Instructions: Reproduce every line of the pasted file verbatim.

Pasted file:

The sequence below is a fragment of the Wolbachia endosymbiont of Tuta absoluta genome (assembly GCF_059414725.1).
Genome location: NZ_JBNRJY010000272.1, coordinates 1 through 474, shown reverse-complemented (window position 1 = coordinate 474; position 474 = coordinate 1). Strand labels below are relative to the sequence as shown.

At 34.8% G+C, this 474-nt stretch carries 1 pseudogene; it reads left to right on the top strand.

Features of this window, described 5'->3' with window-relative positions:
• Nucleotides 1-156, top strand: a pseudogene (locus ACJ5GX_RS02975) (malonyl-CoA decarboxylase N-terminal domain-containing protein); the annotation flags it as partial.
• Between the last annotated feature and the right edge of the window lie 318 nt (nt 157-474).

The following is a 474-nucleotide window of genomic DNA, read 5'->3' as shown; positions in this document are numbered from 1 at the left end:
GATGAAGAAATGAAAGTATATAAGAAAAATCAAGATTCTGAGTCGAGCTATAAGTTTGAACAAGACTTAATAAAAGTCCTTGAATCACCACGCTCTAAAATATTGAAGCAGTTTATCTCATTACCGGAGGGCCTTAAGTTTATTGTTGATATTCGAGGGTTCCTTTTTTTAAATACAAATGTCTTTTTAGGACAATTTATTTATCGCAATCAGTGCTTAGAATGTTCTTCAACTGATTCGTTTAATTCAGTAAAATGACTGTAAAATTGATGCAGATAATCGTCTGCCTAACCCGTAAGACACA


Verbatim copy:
The sequence below is a fragment of the Wolbachia endosymbiont of Tuta absoluta genome (assembly GCF_059414725.1).
Genome location: NZ_JBNRJY010000272.1, coordinates 1 through 474, shown reverse-complemented (window position 1 = coordinate 474; position 474 = coordinate 1). Strand labels below are relative to the sequence as shown.

At 34.8% G+C, this 474-nt stretch carries 1 pseudogene; it reads left to right on the top strand.

Features of this window, described 5'->3' with window-relative positions:
• Nucleotides 1-156, top strand: a pseudogene (locus ACJ5GX_RS02975) (malonyl-CoA decarboxylase N-terminal domain-containing protein); the annotation flags it as partial.
• Between the last annotated feature and the right edge of the window lie 318 nt (nt 157-474).

The following is a 474-nucleotide window of genomic DNA, read 5'->3' as shown; positions in this document are numbered from 1 at the left end:
GATGAAGAAATGAAAGTATATAAGAAAAATCAAGATTCTGAGTCGAGCTATAAGTTTGAACAAGACTTAATAAAAGTCCTTGAATCACCACGCTCTAAAATATTGAAGCAGTTTATCTCATTACCGGAGGGCCTTAAGTTTATTGTTGATATTCGAGGGTTCCTTTTTTTAAATACAAATGTCTTTTTAGGACAATTTATTTATCGCAATCAGTGCTTAGAATGTTCTTCAACTGATTCGTTTAATTCAGTAAAATGACTGTAAAATTGATGCAGATAATCGTCTGCCTAACCCGTAAGACACA